Michael Meyer gets a Fullbright 

Professor Michael Meyer has been awarded a prestigious Fullbright award to conduct research in Taiwan in Spring 2021. We're huge fans of his work and can't wait to read the book that comes out of his stay. 

An NEA fellowship to Anjali Sachdeva

The National Endowment for the Arts has recognized Anjali Sachdeva with a 2020 fellowship in Fiction. Big up, Anjali! 

Anjali Sachdeva wins the 2019 Chautauqua Prize 

A shout-out to Lecturer Anjali Sachdeva, whose enthusiastically received debut collection, All the Names They Used for God, has just won the 2019 Chautauqua Prize

PittWriters grieves the passing of Chuck Kinder 

With great sorrow the Writing Program announces the passing of Chuck Kinder, fictionist, poet, memoirist, wild man, master teacher and unstinting mentor. For many years he directed this program and, with his partner Diane Cecily, hosted students, faculty, and stray writers (but isn't every writer a stray?) at their home in Squirrel Hill. He made us so much of what we are and what we aspire to be. A memorial is scheduled this September. 

Shannon Reed wins the Internet 

We usually skip year-end lists, but we're happy to learn that Shannon Reed (MFA in Fiction, 2015) is the author of 2018's most-viewed story on McSweeney's. You can read it here


A triumphant review for Terrance Hayes' new book of poems 

We don't need the New York Times to tell us how good his poems are, but from time to time a reminder is in order: "Each one is distinct: Some are sermons, some are swoons. They are acrid with tear gas, and they unravel with desire."  Congratulations, Terrance. 

A tap from the Times Book Review for Anjali Sachdeva's brilliant collection

Lecturer Anjali Sachdeva's first book of stories, All the Names They Used for God, just got this shout-out from The New York Times Book Review: "The strange and wonderful stories that make up Sachdeva's debut begin on this side of reality and slip to the other-- often so gracefully, and with such precise rendering of the fantastical, that we become inadvertent believers." 

Sarah Menkedick's Homecoming on PEN's longlist 

Fingers crossed for Sarah Menkedick (Nonfiction, 2013), whose book Homecoming has been longlisted for the PEN Diamonstein/Spielvogel Award for the Art of the Essay, for a book published in 2017 that "exemplifies the dignity and esteem that the essay form imparts to literature." 

An NEA for Dawn Lundy Martin

We couldn't be happier to announce that Professor Dawn Lundy Martin is one of 36 writers who will receive a 2018 Creative Writing Fellowship from the National Endowment for the Arts. Big up, Dawn. You make us proud.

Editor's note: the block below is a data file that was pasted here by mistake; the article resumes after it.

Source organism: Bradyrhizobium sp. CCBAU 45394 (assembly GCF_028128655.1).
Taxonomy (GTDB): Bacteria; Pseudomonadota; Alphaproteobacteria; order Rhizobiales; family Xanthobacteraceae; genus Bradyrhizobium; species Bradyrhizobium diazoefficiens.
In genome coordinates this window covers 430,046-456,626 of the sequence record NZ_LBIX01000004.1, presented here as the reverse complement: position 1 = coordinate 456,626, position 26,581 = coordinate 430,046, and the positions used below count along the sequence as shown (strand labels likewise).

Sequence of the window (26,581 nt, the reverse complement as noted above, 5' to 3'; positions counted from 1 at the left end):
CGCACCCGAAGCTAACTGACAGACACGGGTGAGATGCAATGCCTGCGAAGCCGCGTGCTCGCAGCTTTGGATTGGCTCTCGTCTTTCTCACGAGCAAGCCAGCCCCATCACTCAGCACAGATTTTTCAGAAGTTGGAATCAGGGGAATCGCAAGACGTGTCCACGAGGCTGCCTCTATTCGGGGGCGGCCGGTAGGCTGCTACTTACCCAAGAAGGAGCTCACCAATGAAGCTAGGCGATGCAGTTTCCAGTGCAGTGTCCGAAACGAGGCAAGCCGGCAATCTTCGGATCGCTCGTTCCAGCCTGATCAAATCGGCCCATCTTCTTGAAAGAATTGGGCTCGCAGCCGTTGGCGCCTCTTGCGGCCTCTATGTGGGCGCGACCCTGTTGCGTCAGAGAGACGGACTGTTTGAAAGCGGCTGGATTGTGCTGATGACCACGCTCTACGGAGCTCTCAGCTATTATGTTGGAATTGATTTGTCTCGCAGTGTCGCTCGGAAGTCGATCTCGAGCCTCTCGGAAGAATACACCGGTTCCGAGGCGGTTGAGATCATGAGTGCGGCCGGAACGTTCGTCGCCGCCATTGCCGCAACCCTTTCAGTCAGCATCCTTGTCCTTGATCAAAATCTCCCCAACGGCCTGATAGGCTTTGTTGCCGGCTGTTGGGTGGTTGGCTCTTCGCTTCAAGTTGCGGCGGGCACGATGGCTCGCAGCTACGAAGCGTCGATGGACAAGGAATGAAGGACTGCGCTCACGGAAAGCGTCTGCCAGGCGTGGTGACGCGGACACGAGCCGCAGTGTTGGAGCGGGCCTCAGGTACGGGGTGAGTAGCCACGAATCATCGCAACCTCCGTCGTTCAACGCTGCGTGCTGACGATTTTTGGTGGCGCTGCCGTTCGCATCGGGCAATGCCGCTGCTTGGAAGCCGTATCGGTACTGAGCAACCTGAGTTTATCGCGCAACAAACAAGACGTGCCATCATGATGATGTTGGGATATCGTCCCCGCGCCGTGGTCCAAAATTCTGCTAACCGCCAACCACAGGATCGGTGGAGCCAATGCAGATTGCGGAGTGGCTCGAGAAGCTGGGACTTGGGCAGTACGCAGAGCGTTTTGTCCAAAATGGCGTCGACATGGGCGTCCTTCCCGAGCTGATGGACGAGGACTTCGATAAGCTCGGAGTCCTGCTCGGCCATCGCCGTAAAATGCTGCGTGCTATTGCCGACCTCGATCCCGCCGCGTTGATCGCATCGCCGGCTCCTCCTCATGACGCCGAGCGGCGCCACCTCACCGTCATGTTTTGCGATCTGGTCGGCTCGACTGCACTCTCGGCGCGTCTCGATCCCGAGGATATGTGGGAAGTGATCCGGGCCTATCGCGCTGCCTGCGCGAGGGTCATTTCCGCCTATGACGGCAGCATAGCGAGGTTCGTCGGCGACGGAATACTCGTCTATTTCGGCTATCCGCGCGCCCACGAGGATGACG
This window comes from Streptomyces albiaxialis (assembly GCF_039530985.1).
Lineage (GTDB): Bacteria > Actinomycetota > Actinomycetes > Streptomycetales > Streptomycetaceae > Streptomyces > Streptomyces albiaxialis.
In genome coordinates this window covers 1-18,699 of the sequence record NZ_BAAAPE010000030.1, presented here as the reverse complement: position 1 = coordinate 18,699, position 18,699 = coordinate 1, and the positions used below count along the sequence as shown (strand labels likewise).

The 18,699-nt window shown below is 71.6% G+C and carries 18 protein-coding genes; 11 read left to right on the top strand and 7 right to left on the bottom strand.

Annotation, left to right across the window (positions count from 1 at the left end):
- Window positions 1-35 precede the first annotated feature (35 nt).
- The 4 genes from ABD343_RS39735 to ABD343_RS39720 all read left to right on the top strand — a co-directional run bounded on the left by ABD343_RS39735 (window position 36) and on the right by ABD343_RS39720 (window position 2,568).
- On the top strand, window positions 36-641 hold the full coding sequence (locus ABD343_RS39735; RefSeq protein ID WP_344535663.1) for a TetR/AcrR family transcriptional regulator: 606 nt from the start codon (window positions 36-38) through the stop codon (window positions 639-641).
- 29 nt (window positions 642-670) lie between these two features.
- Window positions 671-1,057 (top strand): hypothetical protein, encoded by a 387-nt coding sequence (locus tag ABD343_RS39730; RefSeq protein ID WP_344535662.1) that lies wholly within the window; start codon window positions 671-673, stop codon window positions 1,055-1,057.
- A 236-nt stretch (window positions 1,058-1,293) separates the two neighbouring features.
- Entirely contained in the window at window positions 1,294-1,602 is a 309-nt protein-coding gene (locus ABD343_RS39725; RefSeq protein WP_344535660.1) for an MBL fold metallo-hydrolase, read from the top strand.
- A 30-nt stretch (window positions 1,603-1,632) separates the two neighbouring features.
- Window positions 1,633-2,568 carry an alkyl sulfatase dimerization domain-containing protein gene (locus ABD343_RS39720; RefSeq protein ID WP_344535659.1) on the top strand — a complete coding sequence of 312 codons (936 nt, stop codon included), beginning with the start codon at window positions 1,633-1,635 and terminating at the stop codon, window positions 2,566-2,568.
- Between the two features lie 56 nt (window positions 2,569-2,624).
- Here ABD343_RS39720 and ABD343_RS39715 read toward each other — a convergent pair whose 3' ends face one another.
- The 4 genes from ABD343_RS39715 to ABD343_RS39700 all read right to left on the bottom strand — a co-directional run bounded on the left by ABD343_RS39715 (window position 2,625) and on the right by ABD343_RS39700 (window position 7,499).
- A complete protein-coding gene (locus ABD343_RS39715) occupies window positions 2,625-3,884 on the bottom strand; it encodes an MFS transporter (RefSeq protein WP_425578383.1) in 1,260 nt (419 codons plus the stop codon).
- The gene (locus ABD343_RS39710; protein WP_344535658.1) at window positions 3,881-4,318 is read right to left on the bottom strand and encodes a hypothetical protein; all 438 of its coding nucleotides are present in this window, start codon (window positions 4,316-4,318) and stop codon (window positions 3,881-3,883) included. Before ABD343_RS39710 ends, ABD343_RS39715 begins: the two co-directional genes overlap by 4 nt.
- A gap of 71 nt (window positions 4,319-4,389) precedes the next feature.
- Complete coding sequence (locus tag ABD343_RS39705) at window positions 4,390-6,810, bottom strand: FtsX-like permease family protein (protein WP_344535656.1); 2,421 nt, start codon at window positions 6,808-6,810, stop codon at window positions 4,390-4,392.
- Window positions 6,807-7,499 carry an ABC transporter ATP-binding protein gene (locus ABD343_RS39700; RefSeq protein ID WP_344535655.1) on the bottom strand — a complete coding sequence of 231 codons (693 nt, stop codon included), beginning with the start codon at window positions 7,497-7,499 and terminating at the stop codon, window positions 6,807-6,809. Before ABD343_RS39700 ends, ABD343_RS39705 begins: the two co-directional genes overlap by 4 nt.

Shannon Reed in The New Yorker 

Shannon Reed (Fiction, 2015), a part-time instructor in the English department, has broken down the doors of the castle and published a piece in the print edition of The New Yorker. Check out her "Classic Musicals, Updated" in the March 20, 2017 issue. We dare you not to laugh.  

Lauren Russell Awarded an NEA 

We're thrilled to report that Lauren Russell has been given a prestigious NEA fellowship in poetry. Her new book, What's Hanging on the Hush, will be published by Ahsahta Press this spring. Lauren, who got her MFA at Pitt, is a Research Assistant Professor and Assistant Director of the Center for African American Poetry and Poetics.

A National Book Award to Pitt alumnus Daniel Borzutsky

Daniel Borzutsky, who graduated from Pitt with a B.A. in philosophy in 1997, has won the 2016 National Book Award in poetry for The Performance of Becoming Human (Brooklyn Arts Press, 2016), a book of 17 poems that examines the complicated historical, political, and cultural relationship between Latin America and the United States. With Professor Terrance Hayes, who won the 2010 National Book Award for Lighthead, Borzutsky is the second alumnus of the University in six years to win the nation's highest literary award in poetry. 

Terrance Hayes gives an uncompromising address on race and poetry at the 2016 National Book Awards. 

Presenting the National Book Foundation's Literarian Award to the Cave Canem Foundation, Professor Terrance Hayes spoke about the imperative of defending black poetry and black poets in the face of oppression and brutality. You can read more here.

Michael Meyer named NEH Public Scholar